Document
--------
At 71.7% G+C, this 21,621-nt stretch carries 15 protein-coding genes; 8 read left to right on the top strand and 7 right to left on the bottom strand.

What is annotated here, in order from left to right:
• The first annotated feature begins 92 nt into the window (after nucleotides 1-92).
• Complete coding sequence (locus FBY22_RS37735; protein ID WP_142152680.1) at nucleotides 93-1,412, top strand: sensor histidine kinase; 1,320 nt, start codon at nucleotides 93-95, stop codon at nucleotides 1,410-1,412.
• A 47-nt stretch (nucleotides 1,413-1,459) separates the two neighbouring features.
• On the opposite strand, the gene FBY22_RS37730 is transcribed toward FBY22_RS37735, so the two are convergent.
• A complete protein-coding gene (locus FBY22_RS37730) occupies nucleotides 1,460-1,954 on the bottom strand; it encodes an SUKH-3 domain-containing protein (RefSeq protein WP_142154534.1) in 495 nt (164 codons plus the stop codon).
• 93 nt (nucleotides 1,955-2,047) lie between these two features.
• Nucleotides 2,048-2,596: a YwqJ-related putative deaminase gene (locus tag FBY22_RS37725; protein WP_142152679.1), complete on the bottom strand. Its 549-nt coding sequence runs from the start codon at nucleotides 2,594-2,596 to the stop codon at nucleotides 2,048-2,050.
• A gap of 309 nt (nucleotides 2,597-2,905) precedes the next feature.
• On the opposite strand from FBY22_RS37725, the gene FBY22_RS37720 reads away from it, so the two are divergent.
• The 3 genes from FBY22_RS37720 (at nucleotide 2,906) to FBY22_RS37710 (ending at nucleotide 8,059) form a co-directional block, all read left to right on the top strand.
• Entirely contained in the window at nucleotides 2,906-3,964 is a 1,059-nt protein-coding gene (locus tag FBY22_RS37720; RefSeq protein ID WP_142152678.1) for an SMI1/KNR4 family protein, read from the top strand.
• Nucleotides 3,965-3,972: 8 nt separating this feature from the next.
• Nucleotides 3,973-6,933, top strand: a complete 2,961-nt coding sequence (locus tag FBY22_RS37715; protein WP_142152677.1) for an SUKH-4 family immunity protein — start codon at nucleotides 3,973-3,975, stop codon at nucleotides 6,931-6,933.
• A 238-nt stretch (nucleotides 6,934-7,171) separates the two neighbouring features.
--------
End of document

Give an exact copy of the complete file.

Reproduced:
At 71.7% G+C, this 21,621-nt stretch carries 15 protein-coding genes; 8 read left to right on the top strand and 7 right to left on the bottom strand.

What is annotated here, in order from left to right:
• The first annotated feature begins 92 nt into the window (after nucleotides 1-92).
• Complete coding sequence (locus FBY22_RS37735; protein ID WP_142152680.1) at nucleotides 93-1,412, top strand: sensor histidine kinase; 1,320 nt, start codon at nucleotides 93-95, stop codon at nucleotides 1,410-1,412.
• A 47-nt stretch (nucleotides 1,413-1,459) separates the two neighbouring features.
• On the opposite strand, the gene FBY22_RS37730 is transcribed toward FBY22_RS37735, so the two are convergent.
• A complete protein-coding gene (locus FBY22_RS37730) occupies nucleotides 1,460-1,954 on the bottom strand; it encodes an SUKH-3 domain-containing protein (RefSeq protein WP_142154534.1) in 495 nt (164 codons plus the stop codon).
• 93 nt (nucleotides 1,955-2,047) lie between these two features.
• Nucleotides 2,048-2,596: a YwqJ-related putative deaminase gene (locus tag FBY22_RS37725; protein WP_142152679.1), complete on the bottom strand. Its 549-nt coding sequence runs from the start codon at nucleotides 2,594-2,596 to the stop codon at nucleotides 2,048-2,050.
• A gap of 309 nt (nucleotides 2,597-2,905) precedes the next feature.
• On the opposite strand from FBY22_RS37725, the gene FBY22_RS37720 reads away from it, so the two are divergent.
• The 3 genes from FBY22_RS37720 (at nucleotide 2,906) to FBY22_RS37710 (ending at nucleotide 8,059) form a co-directional block, all read left to right on the top strand.
• Entirely contained in the window at nucleotides 2,906-3,964 is a 1,059-nt protein-coding gene (locus tag FBY22_RS37720; RefSeq protein ID WP_142152678.1) for an SMI1/KNR4 family protein, read from the top strand.
• Nucleotides 3,965-3,972: 8 nt separating this feature from the next.
• Nucleotides 3,973-6,933, top strand: a complete 2,961-nt coding sequence (locus tag FBY22_RS37715; protein WP_142152677.1) for an SUKH-4 family immunity protein — start codon at nucleotides 3,973-3,975, stop codon at nucleotides 6,931-6,933.
• A 238-nt stretch (nucleotides 6,934-7,171) separates the two neighbouring features.